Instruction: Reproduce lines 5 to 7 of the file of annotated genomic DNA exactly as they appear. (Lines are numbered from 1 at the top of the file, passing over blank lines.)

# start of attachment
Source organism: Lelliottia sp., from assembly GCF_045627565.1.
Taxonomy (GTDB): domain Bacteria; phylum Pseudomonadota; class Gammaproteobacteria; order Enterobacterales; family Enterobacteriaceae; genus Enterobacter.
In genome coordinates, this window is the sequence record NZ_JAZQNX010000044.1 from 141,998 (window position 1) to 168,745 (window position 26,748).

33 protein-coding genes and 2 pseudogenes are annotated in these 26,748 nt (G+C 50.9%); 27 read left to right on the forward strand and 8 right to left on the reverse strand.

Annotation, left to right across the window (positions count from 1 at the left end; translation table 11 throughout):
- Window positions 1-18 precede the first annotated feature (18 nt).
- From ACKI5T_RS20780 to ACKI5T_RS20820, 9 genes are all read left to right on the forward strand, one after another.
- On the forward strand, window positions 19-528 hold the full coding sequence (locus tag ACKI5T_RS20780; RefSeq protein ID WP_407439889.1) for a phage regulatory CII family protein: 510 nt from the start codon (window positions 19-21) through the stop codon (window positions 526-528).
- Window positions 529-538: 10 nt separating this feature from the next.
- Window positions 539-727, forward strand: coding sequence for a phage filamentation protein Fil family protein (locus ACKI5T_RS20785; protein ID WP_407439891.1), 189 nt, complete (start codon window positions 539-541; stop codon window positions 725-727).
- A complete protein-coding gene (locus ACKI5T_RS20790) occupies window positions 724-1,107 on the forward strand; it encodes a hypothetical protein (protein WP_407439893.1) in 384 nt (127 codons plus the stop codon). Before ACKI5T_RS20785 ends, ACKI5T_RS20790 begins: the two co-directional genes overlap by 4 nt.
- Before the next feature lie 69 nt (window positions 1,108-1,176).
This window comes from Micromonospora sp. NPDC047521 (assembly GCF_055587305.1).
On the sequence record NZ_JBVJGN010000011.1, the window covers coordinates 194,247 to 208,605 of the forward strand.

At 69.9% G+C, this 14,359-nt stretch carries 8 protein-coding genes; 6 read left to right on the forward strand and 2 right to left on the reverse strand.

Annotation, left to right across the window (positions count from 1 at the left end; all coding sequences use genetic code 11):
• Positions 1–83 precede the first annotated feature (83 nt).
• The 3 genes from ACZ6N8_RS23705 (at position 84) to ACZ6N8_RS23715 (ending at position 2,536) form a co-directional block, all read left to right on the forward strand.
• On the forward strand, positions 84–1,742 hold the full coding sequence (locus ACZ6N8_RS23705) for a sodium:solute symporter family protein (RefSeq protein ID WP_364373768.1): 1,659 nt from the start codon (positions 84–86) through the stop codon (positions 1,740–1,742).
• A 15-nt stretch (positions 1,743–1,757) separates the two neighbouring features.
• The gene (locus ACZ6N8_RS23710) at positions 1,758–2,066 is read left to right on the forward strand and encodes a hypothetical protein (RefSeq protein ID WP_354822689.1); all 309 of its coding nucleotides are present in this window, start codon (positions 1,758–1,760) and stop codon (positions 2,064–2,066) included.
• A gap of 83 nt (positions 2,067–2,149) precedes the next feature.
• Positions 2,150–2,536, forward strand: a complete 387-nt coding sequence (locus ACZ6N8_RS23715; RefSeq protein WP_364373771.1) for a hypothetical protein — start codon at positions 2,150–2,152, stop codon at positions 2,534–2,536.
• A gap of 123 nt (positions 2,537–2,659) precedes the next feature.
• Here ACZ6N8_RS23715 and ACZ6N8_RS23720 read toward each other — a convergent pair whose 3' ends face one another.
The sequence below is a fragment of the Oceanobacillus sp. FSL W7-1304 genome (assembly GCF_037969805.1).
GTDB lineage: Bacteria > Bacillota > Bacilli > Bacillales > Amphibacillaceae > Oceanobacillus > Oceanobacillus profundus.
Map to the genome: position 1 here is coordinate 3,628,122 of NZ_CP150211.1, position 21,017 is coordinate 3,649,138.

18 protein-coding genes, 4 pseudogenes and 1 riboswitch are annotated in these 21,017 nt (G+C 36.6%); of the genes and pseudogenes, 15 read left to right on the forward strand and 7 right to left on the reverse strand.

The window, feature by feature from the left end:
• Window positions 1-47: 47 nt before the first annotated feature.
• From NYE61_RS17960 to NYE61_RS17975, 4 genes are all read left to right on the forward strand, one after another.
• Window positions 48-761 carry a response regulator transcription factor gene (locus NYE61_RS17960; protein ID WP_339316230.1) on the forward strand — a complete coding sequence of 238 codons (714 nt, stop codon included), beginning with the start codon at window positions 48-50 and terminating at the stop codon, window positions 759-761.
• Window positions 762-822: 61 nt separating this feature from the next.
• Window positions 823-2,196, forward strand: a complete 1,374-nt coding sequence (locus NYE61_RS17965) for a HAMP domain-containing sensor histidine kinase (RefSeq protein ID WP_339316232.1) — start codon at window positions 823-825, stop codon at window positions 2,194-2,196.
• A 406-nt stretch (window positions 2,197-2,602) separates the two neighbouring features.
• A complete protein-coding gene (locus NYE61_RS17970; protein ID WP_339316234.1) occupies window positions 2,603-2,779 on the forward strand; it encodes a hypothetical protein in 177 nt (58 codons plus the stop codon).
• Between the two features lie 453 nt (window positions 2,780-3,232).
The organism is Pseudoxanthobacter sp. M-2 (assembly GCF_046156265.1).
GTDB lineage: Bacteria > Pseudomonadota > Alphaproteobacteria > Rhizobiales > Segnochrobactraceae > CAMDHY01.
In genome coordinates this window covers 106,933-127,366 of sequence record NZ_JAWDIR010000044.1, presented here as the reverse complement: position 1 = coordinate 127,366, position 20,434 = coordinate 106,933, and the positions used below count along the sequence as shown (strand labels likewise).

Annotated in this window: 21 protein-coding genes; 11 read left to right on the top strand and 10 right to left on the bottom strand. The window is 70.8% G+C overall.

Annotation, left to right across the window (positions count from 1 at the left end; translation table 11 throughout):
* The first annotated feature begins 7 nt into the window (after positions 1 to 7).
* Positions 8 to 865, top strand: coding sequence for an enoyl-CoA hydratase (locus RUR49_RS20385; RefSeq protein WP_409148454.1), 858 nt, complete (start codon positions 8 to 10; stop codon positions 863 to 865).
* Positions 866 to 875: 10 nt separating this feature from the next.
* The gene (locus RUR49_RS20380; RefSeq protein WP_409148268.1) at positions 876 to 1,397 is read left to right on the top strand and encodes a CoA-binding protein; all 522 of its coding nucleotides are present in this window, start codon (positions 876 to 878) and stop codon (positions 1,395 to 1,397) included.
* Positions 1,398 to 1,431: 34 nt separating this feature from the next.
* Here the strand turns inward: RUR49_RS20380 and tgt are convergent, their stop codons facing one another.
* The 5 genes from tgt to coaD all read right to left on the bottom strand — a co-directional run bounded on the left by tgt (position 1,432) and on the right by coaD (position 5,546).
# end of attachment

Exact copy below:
Annotation, left to right across the window (positions count from 1 at the left end; translation table 11 throughout):
- Window positions 1-18 precede the first annotated feature (18 nt).
- From ACKI5T_RS20780 to ACKI5T_RS20820, 9 genes are all read left to right on the forward strand, one after another.